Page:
THE HOUSE MARKET OVERALL
“In like a lion and out like a lamb”: one of the common sayings about March weather.
If your observations confirmed it this March, chalk one up for the proverb. But if March did something else, don’t totally reject the proverb – it might turn out to be true next year.
And just like the weather, so is the housing market: variable, full of surprises, and it might even be changing. – Who would have guessed?
“In like Lion” is true so far - February sales data were baffling because they were so strong, and March continued that trend.
Looking at the three counties, Palm Beach had a slight increase (+3%) in list prices and a 44% increase in sold homes, albeit with an 8% decrease in selling prices. But: the disconnect between seller’s wishful thinking and buyer’s acceptance rose by 19 points to 189, the highest number since this number was recorded (2006).
Broward County was a bit more civil, with list prices up a fraction, a decreased disconnect, sales increasing by 23% and selling prices increasing by 3%. Buyers perhaps rewarded less greed?
Finally, Miami-Dade county fared even better with an 8% increase in selling prices combined with a 22% increase in sales.
* Houses for sale: 24,345
* Inventory: 7 months (-28.6%)
* Median list price: $288,950 (+2.7%)
* Median list price per sf: $141
* Houses sold last month: 3276 (+32.9%)
* Median selling price: $172,667 (no change)
* Median selling price per sf: $95 (no change)
(Percent changes are month-over-month)
(SFH data Feb 2010 to Feb 2011. Red: median list price, green: median selling price, blue: inventory in months. Data source: SEF-MLS)
THE MODERN HOME MARKET
It is time for the regular disclaimer/explanation how the modern-stats on this page are collected:
Data for all sold houses are reliable and for an MLS-participant (means for a Realtor®) easily accessible from the SEF-MLS.
In contrast, sales data for modern houses are much more difficult to come by, because the MLS does not allow filtering for modern architecture.
Therefore, all statistics for modern architecture rely on observed data, and those observations, coming from no less than seven MLS-searches, are very time-intensive and occasionally more art than science.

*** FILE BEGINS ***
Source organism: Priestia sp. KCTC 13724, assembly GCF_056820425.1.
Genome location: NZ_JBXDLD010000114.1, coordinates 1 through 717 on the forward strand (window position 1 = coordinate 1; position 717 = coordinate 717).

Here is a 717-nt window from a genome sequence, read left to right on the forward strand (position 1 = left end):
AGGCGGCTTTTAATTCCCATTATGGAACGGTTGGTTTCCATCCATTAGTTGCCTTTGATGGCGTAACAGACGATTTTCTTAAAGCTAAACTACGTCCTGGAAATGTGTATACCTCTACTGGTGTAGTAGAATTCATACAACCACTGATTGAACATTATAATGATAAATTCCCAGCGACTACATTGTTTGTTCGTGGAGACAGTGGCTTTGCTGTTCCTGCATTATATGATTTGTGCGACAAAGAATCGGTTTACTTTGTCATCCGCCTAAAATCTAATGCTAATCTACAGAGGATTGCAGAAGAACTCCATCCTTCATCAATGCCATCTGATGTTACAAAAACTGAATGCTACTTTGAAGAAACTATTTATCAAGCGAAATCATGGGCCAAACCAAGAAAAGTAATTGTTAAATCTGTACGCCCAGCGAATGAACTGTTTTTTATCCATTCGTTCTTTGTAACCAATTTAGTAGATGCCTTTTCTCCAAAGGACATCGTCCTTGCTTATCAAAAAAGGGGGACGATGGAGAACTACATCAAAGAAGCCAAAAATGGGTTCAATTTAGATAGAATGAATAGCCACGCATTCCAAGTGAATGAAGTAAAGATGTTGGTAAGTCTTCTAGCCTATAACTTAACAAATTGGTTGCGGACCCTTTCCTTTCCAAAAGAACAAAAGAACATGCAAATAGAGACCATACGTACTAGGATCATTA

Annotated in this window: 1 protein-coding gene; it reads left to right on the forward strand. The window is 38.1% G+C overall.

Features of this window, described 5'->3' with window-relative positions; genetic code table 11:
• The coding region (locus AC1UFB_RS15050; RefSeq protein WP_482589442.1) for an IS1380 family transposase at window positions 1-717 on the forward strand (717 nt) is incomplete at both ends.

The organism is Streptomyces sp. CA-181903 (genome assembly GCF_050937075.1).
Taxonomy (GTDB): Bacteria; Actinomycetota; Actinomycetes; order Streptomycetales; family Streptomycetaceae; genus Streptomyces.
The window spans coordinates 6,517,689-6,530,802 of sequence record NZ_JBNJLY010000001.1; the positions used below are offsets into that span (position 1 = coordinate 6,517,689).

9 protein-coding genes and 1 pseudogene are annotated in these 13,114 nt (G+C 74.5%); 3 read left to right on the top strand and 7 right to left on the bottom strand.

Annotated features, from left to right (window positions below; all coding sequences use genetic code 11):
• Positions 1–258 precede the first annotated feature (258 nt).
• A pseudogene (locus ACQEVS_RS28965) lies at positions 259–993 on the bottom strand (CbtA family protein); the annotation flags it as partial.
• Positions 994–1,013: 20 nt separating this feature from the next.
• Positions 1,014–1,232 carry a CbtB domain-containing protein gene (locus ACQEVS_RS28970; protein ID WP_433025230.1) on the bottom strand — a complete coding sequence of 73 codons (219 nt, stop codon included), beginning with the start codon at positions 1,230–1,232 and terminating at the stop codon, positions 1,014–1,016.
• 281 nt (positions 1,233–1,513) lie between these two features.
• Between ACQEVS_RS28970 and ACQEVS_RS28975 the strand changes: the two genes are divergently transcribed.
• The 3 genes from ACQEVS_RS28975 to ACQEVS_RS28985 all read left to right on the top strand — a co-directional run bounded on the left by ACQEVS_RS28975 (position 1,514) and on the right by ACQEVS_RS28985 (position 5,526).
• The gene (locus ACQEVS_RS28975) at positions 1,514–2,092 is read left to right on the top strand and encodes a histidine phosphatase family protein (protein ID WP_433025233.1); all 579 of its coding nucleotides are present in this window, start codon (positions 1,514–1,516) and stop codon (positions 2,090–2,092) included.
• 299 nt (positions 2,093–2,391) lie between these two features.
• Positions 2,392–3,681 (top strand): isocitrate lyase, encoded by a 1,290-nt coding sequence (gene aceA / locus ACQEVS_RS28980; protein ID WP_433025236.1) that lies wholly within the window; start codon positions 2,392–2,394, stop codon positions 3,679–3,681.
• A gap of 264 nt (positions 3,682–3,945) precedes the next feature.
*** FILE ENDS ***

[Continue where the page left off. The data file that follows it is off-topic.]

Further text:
As always, Tobias invites your comments and questions. And thank you for reading this page.
Headed for destruction unless quickly purchased, you can buy one of these livable works of art and keep it from doom.
Alert 1: Are you the ultimate tinkerer? Good with tools? Want a house for $14,000? The Collins Street Lustron in Nashville NC, less than an hour from Raleigh, is owned by the church next door which needs a new parking lot.
This classic 1950’s prefab house will be carted off to the dump within two weeks unless you act now. The demolition contractor hired recently by the church, Lane Johnson, has become a big Lustron fan and has offered a short “stay of execution.” Lane will painstakingly disassemble the modular Lustron (like an erector set) and put it on a truck for $14,000. That’s an entire house, delivered to you, for the cost of a car. He’ll even get you the assembly manual. Bring this bad boy to your backyard! For more information, contact Tobias please.
Alert 2: It takes a special kind of person to design and build their own home from scratch, and [Raleigh] city planner John Voorhees did just that in 1961.
2727 North Mayview is wildly central inside Raleigh, just off Brooks Avenue. You could not get a better location.
The owners have put the property on the market as a lot, which means certain death for this unique Modernist home. I spoke with the listing agent, and no doubt about it, the house needs some work but can be saved by the right person. $269,900. For more information, contact Tobias please.
Alert 3: As reported earlier, News 14 Carolina picked up our national preservation alert for A.G. Odell’s Lassiter House in Charlotte, NC.
Steel beams support the roof and eliminate the need for load-bearing interior walls, thereby enabling large open spaces to predominate throughout the interior.
A particularly ingenious scheme was an arrangement whereby the dining table could be set in the kitchen, complete with food and adornments, and slid through the wall into the dining room. Appeared in Better Homes and Gardens September 1956. Charles McMurray did an addition in the 1970's. Included a saltwater pool at one point. In need of major renovations.
Unless sold, this unique modernist house will be demolished in June. 3 BR, 2.5 baths, $785,000.
Watch the video, and contact Tobias for more information please.
Via Triangle Modernist Houses
Tobias Kaiser is an independent real estate consultant and licensed Realtor in Florida since 1990. He specializes in modern architecture and net leased investments.